These are the circumstances at the beginning of the play. At first, it seems like this us just another "Thebes has a problem, Oedipus makes it go away," deal.
Oedipus struggles to get Teiresias, the messenger, and the shepherd to talk. He’s desperate to solve the mystery but he keeps being urged to drop it.
The more Oedipus learns, the more he wants to know. Although he is inching closer to the truth, he is damaging himself in the process.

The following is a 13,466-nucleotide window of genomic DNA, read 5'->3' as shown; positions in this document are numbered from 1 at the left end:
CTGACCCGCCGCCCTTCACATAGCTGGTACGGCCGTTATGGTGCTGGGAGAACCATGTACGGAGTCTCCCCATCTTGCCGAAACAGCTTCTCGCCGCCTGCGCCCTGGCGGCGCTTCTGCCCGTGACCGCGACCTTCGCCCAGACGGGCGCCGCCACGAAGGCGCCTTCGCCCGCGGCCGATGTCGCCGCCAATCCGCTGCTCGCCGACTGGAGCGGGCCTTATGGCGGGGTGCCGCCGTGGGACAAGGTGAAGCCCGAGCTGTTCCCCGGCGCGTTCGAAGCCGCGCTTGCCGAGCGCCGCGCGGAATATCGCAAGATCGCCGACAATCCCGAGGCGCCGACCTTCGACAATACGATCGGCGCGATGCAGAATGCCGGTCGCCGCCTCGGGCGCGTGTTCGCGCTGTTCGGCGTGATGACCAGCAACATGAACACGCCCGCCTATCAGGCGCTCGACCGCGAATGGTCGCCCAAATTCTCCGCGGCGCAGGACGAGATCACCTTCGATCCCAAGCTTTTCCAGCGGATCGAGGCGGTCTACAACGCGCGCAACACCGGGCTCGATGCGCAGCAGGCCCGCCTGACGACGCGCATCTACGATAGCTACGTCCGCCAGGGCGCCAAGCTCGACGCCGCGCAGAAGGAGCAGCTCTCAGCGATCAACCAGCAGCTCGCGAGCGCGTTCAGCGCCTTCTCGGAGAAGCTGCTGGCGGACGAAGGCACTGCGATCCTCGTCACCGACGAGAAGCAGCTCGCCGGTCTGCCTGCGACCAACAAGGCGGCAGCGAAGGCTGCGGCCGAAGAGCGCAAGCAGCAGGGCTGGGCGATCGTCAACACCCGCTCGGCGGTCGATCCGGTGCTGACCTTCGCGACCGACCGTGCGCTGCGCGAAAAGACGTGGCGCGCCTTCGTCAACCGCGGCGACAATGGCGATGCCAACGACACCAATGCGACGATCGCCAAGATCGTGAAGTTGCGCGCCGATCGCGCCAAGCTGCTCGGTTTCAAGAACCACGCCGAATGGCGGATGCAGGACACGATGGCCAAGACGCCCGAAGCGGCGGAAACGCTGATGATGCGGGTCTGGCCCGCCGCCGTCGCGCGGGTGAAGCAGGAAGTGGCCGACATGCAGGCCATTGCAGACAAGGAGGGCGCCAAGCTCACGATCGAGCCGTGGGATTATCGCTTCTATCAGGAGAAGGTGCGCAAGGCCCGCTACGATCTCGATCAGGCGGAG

In a moment of horror, Oedipus understands what he’s done. This is the emotional and psychological climax of the play.
Oedipus sees that Jocasta, too, has realized what they’ve done. The suspense is inherent in the fact that we don’t know if Oedipus, too, will kill himself. Given that this is a Greek tragedy, we’re a little bit scared that everyone involved will suddenly commit suicide as well. It’s quite suspenseful.
With complete knowledge of what he’s done, Oedipus inflicts injury on himself and begs to be exiled from Thebes.
In the last moments of the play, Oedipus is banished from his home.